1. Open Wireless Diagnostics and ignore the menu, instead pull down the “Window” menu and select “Utilities”
  2. Select “Wi-Fi Scan” tab to summon the scanner and stumbler wireless networking tool

Under the Wi-Fi Scan tool, you will see all available network names and their respective BSSID, channel, band, protocol (wireless n, g, b, etc), security type, their signal strength, and the noise level of the signal.

Wi-Fi Scanner in Mac OS X Mountain Lion

The tool defaults to scanning once and displaying the found information, but you can turn on Active Scan or Passive Scan mode to constantly search for new networks by clicking on the “Scan” pulldown menu in the lower right corner.

There are plenty of potential uses for this utility and the wireless stumbler, whether it’s optimizing networks, reducing interference and noise, or discovering those around you, but the wifi diagnostics app also includes many powerful features that allow you to capture network traffic, be it data that is sent from the computer in use or even all nearby wireless networks. Ultimately those latter functions and their uses are far beyond the scope of this article, but previously Mac users had to use third party apps like Kismet or boot from a separate Linux installation to access advanced network capturing abilities.


Related articles:

Posted by: William Pearson in Mac OS, Security, Tips & Tricks


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  1. Harish says:

    Sniffer is not getting started in my mac. When i click on “Start” button, it asks for admin credentials and It does not get started even after authenticating.

  2. jorhe says:

    very nice thank youu!!!

  3. jorhe says:

    very nice tip thanks

  4. Gethen says:

    Has the full wifi diagnostics app been removed or refined in the later versions of OSX?
    I’m on 10.12.2 and I can’t get to wifi diagnostic by holding option, no extra menu items appear. I can load wifi diagnostics via loading the app directly, or through networking / assist me, however there isn’t an option to load the wifi scanner or any other features.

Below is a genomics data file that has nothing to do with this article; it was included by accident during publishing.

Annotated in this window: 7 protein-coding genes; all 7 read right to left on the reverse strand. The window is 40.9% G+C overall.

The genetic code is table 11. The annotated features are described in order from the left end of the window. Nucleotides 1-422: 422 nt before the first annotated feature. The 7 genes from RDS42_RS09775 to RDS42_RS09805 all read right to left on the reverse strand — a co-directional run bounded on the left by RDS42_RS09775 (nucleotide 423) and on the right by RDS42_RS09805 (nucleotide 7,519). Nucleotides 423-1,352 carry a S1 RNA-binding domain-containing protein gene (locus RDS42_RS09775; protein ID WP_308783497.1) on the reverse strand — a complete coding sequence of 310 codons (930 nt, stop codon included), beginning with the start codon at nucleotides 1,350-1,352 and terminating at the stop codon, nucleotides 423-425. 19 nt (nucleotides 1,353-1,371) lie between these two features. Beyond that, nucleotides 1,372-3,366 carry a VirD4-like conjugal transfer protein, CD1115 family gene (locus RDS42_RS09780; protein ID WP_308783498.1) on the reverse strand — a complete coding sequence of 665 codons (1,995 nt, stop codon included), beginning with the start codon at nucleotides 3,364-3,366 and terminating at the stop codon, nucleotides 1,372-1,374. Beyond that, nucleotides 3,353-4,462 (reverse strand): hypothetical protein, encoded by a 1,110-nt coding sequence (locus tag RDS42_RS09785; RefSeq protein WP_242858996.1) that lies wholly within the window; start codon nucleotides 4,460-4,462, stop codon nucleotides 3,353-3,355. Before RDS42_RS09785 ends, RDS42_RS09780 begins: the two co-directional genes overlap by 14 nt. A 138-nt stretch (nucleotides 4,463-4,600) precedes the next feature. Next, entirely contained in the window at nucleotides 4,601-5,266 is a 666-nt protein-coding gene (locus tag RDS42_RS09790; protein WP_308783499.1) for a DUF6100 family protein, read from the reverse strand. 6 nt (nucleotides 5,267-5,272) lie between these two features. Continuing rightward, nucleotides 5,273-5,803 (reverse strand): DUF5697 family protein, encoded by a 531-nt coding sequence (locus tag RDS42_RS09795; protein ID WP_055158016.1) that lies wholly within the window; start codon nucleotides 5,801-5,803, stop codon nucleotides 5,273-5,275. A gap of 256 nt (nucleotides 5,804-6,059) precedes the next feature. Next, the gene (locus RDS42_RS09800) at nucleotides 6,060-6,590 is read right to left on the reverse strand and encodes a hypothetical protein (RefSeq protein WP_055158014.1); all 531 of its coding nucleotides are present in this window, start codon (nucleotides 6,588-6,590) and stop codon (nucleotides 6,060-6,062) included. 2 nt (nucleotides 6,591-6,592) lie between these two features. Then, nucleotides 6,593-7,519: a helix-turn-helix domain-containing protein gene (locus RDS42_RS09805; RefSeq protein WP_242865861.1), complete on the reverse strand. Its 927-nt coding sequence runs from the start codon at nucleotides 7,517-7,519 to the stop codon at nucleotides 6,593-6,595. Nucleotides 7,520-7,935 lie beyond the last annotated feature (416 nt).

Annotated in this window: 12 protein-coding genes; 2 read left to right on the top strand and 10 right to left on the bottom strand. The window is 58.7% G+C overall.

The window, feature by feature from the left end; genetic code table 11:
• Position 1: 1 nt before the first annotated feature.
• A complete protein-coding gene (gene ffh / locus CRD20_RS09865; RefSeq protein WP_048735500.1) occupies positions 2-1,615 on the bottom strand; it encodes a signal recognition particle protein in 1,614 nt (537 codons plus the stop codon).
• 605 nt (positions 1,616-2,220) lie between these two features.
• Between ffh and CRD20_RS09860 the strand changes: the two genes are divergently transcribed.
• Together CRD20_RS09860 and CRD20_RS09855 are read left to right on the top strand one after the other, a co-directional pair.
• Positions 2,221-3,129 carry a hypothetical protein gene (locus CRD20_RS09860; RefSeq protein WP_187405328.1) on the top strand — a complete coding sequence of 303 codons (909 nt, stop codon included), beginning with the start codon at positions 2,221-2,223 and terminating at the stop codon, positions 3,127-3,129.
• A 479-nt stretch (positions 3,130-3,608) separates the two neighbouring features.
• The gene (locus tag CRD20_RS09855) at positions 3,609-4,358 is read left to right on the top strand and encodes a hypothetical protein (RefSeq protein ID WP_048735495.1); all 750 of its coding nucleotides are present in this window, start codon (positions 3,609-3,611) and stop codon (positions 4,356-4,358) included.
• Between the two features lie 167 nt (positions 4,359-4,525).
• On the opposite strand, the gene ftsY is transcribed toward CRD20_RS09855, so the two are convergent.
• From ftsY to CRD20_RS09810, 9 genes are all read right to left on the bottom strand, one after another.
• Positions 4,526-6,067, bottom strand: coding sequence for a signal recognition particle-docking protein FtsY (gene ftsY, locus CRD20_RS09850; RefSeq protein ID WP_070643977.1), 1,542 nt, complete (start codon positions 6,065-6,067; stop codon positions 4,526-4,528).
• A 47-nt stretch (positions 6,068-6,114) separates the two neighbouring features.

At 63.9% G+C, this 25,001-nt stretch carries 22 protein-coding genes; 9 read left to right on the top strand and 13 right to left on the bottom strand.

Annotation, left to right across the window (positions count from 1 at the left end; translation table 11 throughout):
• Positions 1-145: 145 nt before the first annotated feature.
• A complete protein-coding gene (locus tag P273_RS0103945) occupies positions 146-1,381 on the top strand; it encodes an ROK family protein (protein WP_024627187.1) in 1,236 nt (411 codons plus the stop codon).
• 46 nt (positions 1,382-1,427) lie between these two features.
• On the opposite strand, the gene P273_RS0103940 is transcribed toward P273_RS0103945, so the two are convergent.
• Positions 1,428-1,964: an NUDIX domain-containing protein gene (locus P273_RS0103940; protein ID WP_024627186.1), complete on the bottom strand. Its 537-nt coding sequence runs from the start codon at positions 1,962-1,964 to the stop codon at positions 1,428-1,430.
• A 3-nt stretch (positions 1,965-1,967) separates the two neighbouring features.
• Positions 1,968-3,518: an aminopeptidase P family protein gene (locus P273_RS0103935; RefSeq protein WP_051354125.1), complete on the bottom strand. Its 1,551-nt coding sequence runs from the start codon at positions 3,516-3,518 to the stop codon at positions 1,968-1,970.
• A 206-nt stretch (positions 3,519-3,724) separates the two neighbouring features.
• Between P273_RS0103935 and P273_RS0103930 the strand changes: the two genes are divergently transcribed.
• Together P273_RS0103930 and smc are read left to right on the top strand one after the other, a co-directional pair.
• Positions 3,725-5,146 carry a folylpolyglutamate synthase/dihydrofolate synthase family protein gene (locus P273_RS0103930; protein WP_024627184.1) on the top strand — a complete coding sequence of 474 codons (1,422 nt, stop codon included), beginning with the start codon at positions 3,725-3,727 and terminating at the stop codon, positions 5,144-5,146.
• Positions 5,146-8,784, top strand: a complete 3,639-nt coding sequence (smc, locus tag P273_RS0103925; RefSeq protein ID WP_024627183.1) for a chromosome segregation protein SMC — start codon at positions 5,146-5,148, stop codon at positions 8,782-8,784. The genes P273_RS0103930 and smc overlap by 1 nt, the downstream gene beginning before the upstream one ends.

~ Cheers. :)

  5. Dr.Kameleon says:

    Have you had a look at the 2.0 version of our WiFiRadar Pro?

    Have a look at: http://wifiradarpro.com

    The first release was some 3-4 years ago, but now we’re coming with a brand new fresh one, written from scratch, with an ultra easy-to-use GUI, advanced capabilities AND an elegant status bar icon replacement (to get rid of the… ugly default OSX icon) with lots of useful information as well.

    Looking forward to ideas/feedback/anything!

  6. Tousif sk says:

    I can not wifi scanning and not found Ip adress .how it is possible

  7. mircea says:

    alt+click wifi icon -> open wireless diagnostics -> in menu goto Window -> utilities

    There you have wi-fi scan tab where you see all visible wifi networks and their signal strength. the closer RSSI to 0 the more powerful the signal is.

  8. Mike Sanders says:

    cannot access the app in yosemite either in the folder or with the option dropdown

    • Ian says:

      Mike: Hold down your option key and click on the wifi icon in your menubar. In the resulting menu, choose “Open Wireless Diagnosticsā€¦”. When the app opens up, ignore the dialog and look at the options under the Window menu.

  9. Jesse says:

    Just like lucky said. I Also got my wireless adapter stuck in monitoring mode and have no fucking clue how to get it back to normal… Someone please help me!?!?! I have business to handle and I can’t send the files from my phone!!!!